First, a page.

By: Evan Wishloff 

Part 2 of 4. Click here to read Part 1.


It was day 1 of my bikepacking adventure. I was over 160 km in, and was, for the first time, having to resupply water from a stream as opposed to a general store at a small town along the route.

I reckon almost any other year, I would have had to bust out the water filter earlier, but I was lucky (or unlucky?) enough to be riding through the Okanagan during an unseasonably wet and cool summer. Lucky because I didn’t have to deal with riding in 30 degree heat (although that would come on another day…). Unlucky because the rain was coming down in buckets.

Bikepacking the Kettle Valley Rail TrailPictured above: just another sunny morning of paradise in the Okanagan. 

The puddles along the route were turning into much more than just puddles. I don't know what the technical requirements are to designate something as a lake, but I'd like to propose that there are a few ready to be named.

Not even close to the deepest 'puddle' crossing I encountered


I crossed through more than a few thigh-deep lakes in the first half of the adventure. No sunscreen needed - I started to question my Okanagan friends on their claims of “beautiful, amazing, perfect-for-beach-lounging summers.”

Anyways, back to rehydrating. I pulled off to the side of the trail near the sound of a stream, pulled the palm-sized MSR filter out of my pack, and opened up my hydration bladder.

The MSR TrailShot Water Filter

In my typical under-prepared fashion, I had yet to use the MSR TrailShot - although I had read through the directions, so I wasn’t flying totally blind. I took the elastic off the folded up intake hose, dipped it into the stream, did a few obligatory squeezes to get water flowing, then pointed the spout into my open hydration bladder, and started pumping.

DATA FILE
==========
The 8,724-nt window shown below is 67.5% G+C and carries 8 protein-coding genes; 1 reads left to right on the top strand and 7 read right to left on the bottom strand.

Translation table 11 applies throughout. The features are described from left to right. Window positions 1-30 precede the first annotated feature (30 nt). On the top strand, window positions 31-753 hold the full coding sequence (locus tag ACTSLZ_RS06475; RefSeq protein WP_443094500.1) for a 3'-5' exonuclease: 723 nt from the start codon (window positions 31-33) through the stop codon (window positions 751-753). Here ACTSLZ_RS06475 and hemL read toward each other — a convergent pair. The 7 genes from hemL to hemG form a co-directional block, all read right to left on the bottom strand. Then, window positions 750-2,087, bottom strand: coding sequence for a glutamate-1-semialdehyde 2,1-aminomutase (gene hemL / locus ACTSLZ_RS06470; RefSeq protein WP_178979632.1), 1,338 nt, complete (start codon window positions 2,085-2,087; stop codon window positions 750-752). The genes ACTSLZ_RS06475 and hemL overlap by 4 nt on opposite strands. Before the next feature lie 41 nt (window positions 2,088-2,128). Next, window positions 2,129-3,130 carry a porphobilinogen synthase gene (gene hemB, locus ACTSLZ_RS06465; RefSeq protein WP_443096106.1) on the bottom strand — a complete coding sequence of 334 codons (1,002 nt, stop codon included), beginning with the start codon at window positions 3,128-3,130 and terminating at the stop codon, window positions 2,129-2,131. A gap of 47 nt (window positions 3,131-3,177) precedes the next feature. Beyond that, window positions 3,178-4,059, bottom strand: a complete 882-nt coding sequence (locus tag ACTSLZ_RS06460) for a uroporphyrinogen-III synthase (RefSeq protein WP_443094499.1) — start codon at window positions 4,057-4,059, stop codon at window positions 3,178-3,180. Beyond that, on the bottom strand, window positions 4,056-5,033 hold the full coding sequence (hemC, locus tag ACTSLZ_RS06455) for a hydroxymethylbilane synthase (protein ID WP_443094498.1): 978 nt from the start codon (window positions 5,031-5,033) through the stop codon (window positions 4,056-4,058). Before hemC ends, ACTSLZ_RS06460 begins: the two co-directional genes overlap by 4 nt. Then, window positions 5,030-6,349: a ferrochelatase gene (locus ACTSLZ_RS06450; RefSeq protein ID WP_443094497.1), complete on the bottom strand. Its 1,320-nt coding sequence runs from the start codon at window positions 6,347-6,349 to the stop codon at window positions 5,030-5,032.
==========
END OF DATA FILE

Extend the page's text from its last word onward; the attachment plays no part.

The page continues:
As advertised, it was about as foolproof as you can get - the water was flowing out of the filter fast with each pump, and I was back on the trail in just a few minutes with plenty of water to get me to the next resupply point.

Amazing! I would have expected something so small and compact to be finicky, but even in my fatigued state, it was anything but. Watch it in action below.

Onward I rode, mentally ticking off each kilometre as I pedaled towards camp for the night, over 220 km in. Spending well over 12 hours in the saddle before tucking in for the night into a tent usually wouldn’t be something I’d be looking forward to, but I was lucky enough to have an ultralight set-up that I was genuinely excited to spend my nights in...

Stay tuned to find out why in the next post in this bikepacking series.